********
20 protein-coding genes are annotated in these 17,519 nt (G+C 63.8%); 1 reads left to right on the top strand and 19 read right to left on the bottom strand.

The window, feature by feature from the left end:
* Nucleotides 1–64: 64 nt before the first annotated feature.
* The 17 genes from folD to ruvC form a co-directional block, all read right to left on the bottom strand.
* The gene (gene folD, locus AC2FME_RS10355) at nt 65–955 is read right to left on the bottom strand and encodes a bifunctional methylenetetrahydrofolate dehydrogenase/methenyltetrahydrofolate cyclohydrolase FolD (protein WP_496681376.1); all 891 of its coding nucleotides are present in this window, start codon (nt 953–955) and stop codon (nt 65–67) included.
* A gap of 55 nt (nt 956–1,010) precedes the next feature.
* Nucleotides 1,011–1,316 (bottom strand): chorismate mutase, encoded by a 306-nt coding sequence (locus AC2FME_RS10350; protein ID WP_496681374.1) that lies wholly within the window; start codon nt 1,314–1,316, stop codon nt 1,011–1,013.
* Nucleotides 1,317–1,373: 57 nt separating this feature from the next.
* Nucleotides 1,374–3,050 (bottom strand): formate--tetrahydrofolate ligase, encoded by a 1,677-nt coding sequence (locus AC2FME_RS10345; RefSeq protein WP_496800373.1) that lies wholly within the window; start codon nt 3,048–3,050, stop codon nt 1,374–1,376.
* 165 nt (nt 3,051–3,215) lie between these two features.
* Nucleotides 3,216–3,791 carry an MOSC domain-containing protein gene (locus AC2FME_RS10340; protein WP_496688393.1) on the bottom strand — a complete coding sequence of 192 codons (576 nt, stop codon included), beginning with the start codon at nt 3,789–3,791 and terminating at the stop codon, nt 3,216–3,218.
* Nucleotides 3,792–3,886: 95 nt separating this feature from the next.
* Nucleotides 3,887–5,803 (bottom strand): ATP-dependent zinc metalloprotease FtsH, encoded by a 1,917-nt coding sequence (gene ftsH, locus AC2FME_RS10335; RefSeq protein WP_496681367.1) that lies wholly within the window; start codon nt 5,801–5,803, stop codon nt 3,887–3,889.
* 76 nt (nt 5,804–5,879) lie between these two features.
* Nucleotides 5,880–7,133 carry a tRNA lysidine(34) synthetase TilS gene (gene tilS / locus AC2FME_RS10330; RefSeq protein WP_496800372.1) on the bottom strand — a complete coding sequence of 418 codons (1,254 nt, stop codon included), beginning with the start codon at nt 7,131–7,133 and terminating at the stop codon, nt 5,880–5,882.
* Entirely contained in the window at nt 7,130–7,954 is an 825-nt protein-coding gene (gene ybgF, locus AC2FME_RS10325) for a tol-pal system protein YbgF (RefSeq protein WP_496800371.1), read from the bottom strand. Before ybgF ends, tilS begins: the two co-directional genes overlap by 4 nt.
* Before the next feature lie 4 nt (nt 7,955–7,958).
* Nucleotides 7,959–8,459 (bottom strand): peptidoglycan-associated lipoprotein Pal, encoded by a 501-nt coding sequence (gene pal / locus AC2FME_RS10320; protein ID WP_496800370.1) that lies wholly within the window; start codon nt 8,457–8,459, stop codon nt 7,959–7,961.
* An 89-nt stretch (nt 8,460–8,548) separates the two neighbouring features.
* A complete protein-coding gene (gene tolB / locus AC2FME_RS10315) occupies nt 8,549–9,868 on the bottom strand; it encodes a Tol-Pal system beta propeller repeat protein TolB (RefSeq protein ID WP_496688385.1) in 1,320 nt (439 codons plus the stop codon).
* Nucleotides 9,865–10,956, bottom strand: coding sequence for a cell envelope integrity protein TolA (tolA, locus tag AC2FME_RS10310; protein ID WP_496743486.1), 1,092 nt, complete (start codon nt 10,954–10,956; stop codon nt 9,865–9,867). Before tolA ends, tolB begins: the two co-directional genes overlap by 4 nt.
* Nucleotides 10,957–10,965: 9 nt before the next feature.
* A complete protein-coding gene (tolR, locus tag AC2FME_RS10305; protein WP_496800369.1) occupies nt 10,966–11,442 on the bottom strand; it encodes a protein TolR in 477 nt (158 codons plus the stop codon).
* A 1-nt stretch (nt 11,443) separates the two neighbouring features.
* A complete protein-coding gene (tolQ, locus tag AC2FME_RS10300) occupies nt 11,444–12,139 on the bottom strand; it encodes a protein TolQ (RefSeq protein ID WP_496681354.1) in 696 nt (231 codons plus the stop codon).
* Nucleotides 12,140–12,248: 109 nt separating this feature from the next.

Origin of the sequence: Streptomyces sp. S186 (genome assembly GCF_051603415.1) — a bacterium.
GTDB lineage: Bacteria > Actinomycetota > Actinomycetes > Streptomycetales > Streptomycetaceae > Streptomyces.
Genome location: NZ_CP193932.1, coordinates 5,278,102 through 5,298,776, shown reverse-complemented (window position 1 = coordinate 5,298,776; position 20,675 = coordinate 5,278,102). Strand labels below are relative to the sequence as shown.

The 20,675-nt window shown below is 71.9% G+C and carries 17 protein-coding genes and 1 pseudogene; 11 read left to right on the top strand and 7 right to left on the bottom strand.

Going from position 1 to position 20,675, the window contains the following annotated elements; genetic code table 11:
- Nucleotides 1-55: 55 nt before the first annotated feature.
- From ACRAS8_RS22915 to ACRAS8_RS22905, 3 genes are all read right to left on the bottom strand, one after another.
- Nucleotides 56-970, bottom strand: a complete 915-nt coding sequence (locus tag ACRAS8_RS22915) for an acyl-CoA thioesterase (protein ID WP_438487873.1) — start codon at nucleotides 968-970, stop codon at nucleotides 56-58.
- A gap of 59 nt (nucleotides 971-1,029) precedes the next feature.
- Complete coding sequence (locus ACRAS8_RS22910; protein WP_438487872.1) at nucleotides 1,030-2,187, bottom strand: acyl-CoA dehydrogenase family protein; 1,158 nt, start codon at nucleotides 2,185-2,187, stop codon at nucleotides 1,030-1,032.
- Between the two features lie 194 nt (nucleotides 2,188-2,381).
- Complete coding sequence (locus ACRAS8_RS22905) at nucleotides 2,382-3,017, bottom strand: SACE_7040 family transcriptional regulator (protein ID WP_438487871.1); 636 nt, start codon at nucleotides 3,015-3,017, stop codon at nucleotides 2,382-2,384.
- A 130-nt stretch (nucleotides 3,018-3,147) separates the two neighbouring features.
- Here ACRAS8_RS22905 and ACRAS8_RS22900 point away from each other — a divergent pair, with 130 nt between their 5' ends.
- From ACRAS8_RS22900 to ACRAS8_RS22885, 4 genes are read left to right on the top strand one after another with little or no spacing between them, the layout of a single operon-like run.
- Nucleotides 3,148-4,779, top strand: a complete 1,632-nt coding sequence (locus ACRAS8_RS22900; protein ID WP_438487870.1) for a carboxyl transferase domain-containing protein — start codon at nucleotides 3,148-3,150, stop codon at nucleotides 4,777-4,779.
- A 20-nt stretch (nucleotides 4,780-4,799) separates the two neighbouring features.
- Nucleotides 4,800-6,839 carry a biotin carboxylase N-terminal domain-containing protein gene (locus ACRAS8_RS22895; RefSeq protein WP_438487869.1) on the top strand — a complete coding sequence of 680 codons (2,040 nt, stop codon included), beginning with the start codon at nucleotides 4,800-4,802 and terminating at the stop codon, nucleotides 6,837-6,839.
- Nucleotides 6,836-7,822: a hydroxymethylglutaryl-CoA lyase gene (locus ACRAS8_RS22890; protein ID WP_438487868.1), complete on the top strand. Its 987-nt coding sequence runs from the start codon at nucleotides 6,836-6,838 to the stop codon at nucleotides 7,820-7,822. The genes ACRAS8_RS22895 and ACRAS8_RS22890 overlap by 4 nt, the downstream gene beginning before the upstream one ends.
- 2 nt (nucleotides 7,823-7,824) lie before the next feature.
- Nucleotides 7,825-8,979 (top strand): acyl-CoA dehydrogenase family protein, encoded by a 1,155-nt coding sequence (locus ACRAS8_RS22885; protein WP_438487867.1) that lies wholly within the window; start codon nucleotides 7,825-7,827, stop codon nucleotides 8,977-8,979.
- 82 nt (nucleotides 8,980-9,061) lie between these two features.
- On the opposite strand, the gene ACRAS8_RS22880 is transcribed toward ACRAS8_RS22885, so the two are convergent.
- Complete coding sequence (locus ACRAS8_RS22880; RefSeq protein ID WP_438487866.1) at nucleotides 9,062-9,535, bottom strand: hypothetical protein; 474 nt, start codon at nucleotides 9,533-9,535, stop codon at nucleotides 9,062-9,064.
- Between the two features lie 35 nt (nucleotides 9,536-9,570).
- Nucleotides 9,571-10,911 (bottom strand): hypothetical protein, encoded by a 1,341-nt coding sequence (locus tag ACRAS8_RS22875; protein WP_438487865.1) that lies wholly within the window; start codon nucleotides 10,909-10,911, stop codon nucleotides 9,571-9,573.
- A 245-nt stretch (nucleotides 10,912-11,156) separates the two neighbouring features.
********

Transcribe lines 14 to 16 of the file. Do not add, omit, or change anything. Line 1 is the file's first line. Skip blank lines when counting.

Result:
* 76 nt (nt 5,804–5,879) lie between these two features.
* Nucleotides 5,880–7,133 carry a tRNA lysidine(34) synthetase TilS gene (gene tilS / locus AC2FME_RS10330; RefSeq protein WP_496800372.1) on the bottom strand — a complete coding sequence of 418 codons (1,254 nt, stop codon included), beginning with the start codon at nt 7,131–7,133 and terminating at the stop codon, nt 5,880–5,882.
* Entirely contained in the window at nt 7,130–7,954 is an 825-nt protein-coding gene (gene ybgF, locus AC2FME_RS10325) for a tol-pal system protein YbgF (RefSeq protein WP_496800371.1), read from the bottom strand. Before ybgF ends, tilS begins: the two co-directional genes overlap by 4 nt.